Freedom of speech is a foreign concept in many areas of the Middle East, especially when it comes to criticizing the Prophet Mohammed and the Islamic faith.
In Kuwait, where blasphemy has been illegal since 1961, there are legal ramifications for speaking ill of Islam's most praised figure. A man, whose name hasn't yet been disclosed, was arrested on Tuesday and is facing charges over allegedly disparaging tweets he sent about Mohammed, the Islamic faith and others.
The man's purported "crimes" were announced by Kuwait's state-run news agency KUNA. According to Reuters, the unnamed defendant is being interrogated and will face the Islamic country's court of law over his messaging. The individual was arrested on Tuesday and the Interior Ministry issued a statement in which it said that it "regretted the abusing of social networks by some individuals to offend basic Islamic and spiritual values, vowing to show zero tolerance in combating such serious offenses."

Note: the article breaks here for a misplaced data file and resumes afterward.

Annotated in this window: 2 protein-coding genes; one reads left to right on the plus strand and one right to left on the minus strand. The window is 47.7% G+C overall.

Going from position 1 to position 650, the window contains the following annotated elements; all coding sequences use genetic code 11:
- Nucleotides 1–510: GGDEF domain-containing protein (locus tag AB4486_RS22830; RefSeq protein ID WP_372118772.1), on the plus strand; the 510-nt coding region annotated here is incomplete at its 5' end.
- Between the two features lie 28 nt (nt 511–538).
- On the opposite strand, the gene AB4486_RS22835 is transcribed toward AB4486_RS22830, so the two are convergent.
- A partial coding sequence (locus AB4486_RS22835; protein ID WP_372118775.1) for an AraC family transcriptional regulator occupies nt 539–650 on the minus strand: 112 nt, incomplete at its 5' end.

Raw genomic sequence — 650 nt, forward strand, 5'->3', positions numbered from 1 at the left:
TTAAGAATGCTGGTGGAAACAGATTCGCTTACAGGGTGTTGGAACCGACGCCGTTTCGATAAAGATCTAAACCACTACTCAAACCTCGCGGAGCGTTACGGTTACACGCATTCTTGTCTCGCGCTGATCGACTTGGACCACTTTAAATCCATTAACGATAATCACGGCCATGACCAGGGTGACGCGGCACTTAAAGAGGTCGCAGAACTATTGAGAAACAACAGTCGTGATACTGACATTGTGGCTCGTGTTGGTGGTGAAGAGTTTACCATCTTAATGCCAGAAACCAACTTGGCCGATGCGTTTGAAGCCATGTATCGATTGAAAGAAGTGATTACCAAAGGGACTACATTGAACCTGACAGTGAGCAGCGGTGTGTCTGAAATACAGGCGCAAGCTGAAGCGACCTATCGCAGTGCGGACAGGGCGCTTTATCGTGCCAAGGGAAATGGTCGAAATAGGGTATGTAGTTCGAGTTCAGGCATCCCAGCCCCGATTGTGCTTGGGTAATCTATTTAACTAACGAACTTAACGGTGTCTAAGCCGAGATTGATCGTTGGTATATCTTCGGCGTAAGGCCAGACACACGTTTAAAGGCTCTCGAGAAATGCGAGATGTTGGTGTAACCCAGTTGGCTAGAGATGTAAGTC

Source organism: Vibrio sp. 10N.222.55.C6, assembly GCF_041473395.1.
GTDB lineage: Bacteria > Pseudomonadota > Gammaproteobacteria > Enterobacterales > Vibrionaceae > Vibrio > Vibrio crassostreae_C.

Reuters has more about the incident as well as purported statements from the man in which he claims he didn't insult Mohammad:
Twitter is very popular in Kuwait, with many politicians, journalists and other public figures using the micro-blogging site to debate current events and share gossip. Popular figures can have hundreds of thousands of followers.
Kuwaiti media carried comments from the man denying the accusations. "I will never attack the Holy Prophet," he was reported as saying and added that someone must have hacked his account to post the comments.
This isn't the first social media flap to lead to an arrest in Kuwait. In September 2011, a man was convicted for insulting rulers and posting various comments on social media platforms. He was released for time served while awaiting trial, according to Reuters.